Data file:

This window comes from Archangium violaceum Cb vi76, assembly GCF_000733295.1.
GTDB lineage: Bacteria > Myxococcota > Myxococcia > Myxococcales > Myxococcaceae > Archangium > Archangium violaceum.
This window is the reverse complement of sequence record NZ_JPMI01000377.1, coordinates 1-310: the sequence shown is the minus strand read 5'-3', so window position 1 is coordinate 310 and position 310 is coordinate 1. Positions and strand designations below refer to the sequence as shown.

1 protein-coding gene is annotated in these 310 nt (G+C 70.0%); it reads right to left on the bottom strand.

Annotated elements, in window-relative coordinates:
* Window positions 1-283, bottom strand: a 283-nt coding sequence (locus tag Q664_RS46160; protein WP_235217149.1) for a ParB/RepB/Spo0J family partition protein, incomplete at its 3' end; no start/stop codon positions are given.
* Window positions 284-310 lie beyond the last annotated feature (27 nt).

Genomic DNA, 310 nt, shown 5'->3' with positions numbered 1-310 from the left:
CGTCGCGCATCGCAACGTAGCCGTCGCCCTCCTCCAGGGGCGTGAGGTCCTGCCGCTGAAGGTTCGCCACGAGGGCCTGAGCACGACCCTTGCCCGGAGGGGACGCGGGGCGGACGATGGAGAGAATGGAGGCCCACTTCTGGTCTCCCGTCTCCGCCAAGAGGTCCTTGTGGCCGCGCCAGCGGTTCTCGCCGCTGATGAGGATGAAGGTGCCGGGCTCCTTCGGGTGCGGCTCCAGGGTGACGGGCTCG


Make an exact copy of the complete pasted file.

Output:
This window comes from Archangium violaceum Cb vi76, assembly GCF_000733295.1.
GTDB lineage: Bacteria > Myxococcota > Myxococcia > Myxococcales > Myxococcaceae > Archangium > Archangium violaceum.
This window is the reverse complement of sequence record NZ_JPMI01000377.1, coordinates 1-310: the sequence shown is the minus strand read 5'-3', so window position 1 is coordinate 310 and position 310 is coordinate 1. Positions and strand designations below refer to the sequence as shown.

1 protein-coding gene is annotated in these 310 nt (G+C 70.0%); it reads right to left on the bottom strand.

Annotated elements, in window-relative coordinates:
* Window positions 1-283, bottom strand: a 283-nt coding sequence (locus tag Q664_RS46160; protein WP_235217149.1) for a ParB/RepB/Spo0J family partition protein, incomplete at its 3' end; no start/stop codon positions are given.
* Window positions 284-310 lie beyond the last annotated feature (27 nt).

Genomic DNA, 310 nt, shown 5'->3' with positions numbered 1-310 from the left:
CGTCGCGCATCGCAACGTAGCCGTCGCCCTCCTCCAGGGGCGTGAGGTCCTGCCGCTGAAGGTTCGCCACGAGGGCCTGAGCACGACCCTTGCCCGGAGGGGACGCGGGGCGGACGATGGAGAGAATGGAGGCCCACTTCTGGTCTCCCGTCTCCGCCAAGAGGTCCTTGTGGCCGCGCCAGCGGTTCTCGCCGCTGATGAGGATGAAGGTGCCGGGCTCCTTCGGGTGCGGCTCCAGGGTGACGGGCTCG